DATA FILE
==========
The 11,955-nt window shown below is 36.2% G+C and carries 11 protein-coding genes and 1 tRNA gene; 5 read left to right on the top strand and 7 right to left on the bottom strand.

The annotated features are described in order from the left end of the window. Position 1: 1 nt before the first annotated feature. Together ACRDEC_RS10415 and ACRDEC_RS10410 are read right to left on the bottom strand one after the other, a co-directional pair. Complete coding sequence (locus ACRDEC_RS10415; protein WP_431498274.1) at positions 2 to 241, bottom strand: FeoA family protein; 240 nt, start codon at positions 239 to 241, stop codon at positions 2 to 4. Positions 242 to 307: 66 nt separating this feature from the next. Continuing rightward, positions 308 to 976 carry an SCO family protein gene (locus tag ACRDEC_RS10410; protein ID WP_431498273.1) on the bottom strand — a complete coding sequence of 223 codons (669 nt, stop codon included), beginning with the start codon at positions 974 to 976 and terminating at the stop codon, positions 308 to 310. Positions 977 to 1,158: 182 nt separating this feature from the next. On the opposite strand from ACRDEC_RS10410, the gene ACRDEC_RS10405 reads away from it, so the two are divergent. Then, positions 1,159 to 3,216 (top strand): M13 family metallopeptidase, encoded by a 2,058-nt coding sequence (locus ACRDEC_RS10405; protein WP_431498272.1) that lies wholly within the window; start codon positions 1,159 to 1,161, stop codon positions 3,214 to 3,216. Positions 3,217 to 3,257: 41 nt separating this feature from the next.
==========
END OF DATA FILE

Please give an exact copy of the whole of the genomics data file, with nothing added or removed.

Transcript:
The 11,955-nt window shown below is 36.2% G+C and carries 11 protein-coding genes and 1 tRNA gene; 5 read left to right on the top strand and 7 right to left on the bottom strand.

The annotated features are described in order from the left end of the window. Position 1: 1 nt before the first annotated feature. Together ACRDEC_RS10415 and ACRDEC_RS10410 are read right to left on the bottom strand one after the other, a co-directional pair. Complete coding sequence (locus ACRDEC_RS10415; protein WP_431498274.1) at positions 2 to 241, bottom strand: FeoA family protein; 240 nt, start codon at positions 239 to 241, stop codon at positions 2 to 4. Positions 242 to 307: 66 nt separating this feature from the next. Continuing rightward, positions 308 to 976 carry an SCO family protein gene (locus tag ACRDEC_RS10410; protein ID WP_431498273.1) on the bottom strand — a complete coding sequence of 223 codons (669 nt, stop codon included), beginning with the start codon at positions 974 to 976 and terminating at the stop codon, positions 308 to 310. Positions 977 to 1,158: 182 nt separating this feature from the next. On the opposite strand from ACRDEC_RS10410, the gene ACRDEC_RS10405 reads away from it, so the two are divergent. Then, positions 1,159 to 3,216 (top strand): M13 family metallopeptidase, encoded by a 2,058-nt coding sequence (locus ACRDEC_RS10405; protein WP_431498272.1) that lies wholly within the window; start codon positions 1,159 to 1,161, stop codon positions 3,214 to 3,216. Positions 3,217 to 3,257: 41 nt separating this feature from the next.